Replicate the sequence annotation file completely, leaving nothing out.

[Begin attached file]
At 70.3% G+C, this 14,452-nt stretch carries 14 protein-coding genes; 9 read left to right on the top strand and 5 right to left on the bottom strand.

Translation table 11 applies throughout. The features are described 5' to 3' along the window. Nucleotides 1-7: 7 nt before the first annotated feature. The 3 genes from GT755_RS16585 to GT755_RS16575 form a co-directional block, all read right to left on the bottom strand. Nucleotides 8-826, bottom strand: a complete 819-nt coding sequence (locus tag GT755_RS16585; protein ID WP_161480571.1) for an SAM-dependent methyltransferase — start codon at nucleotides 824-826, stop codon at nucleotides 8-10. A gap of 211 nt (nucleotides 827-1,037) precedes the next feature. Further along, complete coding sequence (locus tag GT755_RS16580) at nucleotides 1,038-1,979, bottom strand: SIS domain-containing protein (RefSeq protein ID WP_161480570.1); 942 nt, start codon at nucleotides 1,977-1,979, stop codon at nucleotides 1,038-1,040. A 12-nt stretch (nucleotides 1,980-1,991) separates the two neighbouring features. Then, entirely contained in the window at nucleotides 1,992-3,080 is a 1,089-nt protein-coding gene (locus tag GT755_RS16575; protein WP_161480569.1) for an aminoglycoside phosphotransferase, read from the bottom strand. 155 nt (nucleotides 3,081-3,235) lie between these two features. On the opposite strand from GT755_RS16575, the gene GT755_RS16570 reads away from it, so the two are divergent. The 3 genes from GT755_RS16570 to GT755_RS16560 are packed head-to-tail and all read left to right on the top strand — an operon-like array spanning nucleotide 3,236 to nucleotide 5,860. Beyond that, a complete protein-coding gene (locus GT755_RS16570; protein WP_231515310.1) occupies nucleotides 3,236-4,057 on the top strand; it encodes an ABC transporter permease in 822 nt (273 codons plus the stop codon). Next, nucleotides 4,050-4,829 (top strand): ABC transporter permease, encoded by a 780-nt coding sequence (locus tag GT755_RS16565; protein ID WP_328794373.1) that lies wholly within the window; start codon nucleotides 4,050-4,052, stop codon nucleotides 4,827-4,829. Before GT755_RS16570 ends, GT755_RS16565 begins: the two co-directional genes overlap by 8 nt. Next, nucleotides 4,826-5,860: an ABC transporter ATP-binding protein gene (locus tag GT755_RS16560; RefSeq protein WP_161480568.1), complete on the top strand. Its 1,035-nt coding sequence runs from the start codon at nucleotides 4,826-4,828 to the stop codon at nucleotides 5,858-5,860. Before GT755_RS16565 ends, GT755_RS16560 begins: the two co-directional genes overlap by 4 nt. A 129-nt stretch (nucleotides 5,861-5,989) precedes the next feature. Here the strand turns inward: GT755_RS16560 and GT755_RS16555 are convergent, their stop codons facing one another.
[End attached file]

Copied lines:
At 70.3% G+C, this 14,452-nt stretch carries 14 protein-coding genes; 9 read left to right on the top strand and 5 right to left on the bottom strand.

Translation table 11 applies throughout. The features are described 5' to 3' along the window. Nucleotides 1-7: 7 nt before the first annotated feature. The 3 genes from GT755_RS16585 to GT755_RS16575 form a co-directional block, all read right to left on the bottom strand. Nucleotides 8-826, bottom strand: a complete 819-nt coding sequence (locus tag GT755_RS16585; protein ID WP_161480571.1) for an SAM-dependent methyltransferase — start codon at nucleotides 824-826, stop codon at nucleotides 8-10. A gap of 211 nt (nucleotides 827-1,037) precedes the next feature. Further along, complete coding sequence (locus tag GT755_RS16580) at nucleotides 1,038-1,979, bottom strand: SIS domain-containing protein (RefSeq protein ID WP_161480570.1); 942 nt, start codon at nucleotides 1,977-1,979, stop codon at nucleotides 1,038-1,040. A 12-nt stretch (nucleotides 1,980-1,991) separates the two neighbouring features. Then, entirely contained in the window at nucleotides 1,992-3,080 is a 1,089-nt protein-coding gene (locus tag GT755_RS16575; protein WP_161480569.1) for an aminoglycoside phosphotransferase, read from the bottom strand. 155 nt (nucleotides 3,081-3,235) lie between these two features. On the opposite strand from GT755_RS16575, the gene GT755_RS16570 reads away from it, so the two are divergent. The 3 genes from GT755_RS16570 to GT755_RS16560 are packed head-to-tail and all read left to right on the top strand — an operon-like array spanning nucleotide 3,236 to nucleotide 5,860. Beyond that, a complete protein-coding gene (locus GT755_RS16570; protein WP_231515310.1) occupies nucleotides 3,236-4,057 on the top strand; it encodes an ABC transporter permease in 822 nt (273 codons plus the stop codon). Next, nucleotides 4,050-4,829 (top strand): ABC transporter permease, encoded by a 780-nt coding sequence (locus tag GT755_RS16565; protein ID WP_328794373.1) that lies wholly within the window; start codon nucleotides 4,050-4,052, stop codon nucleotides 4,827-4,829. Before GT755_RS16570 ends, GT755_RS16565 begins: the two co-directional genes overlap by 8 nt. Next, nucleotides 4,826-5,860: an ABC transporter ATP-binding protein gene (locus tag GT755_RS16560; RefSeq protein WP_161480568.1), complete on the top strand. Its 1,035-nt coding sequence runs from the start codon at nucleotides 4,826-4,828 to the stop codon at nucleotides 5,858-5,860. Before GT755_RS16565 ends, GT755_RS16560 begins: the two co-directional genes overlap by 4 nt. A 129-nt stretch (nucleotides 5,861-5,989) precedes the next feature. Here the strand turns inward: GT755_RS16560 and GT755_RS16555 are convergent, their stop codons facing one another.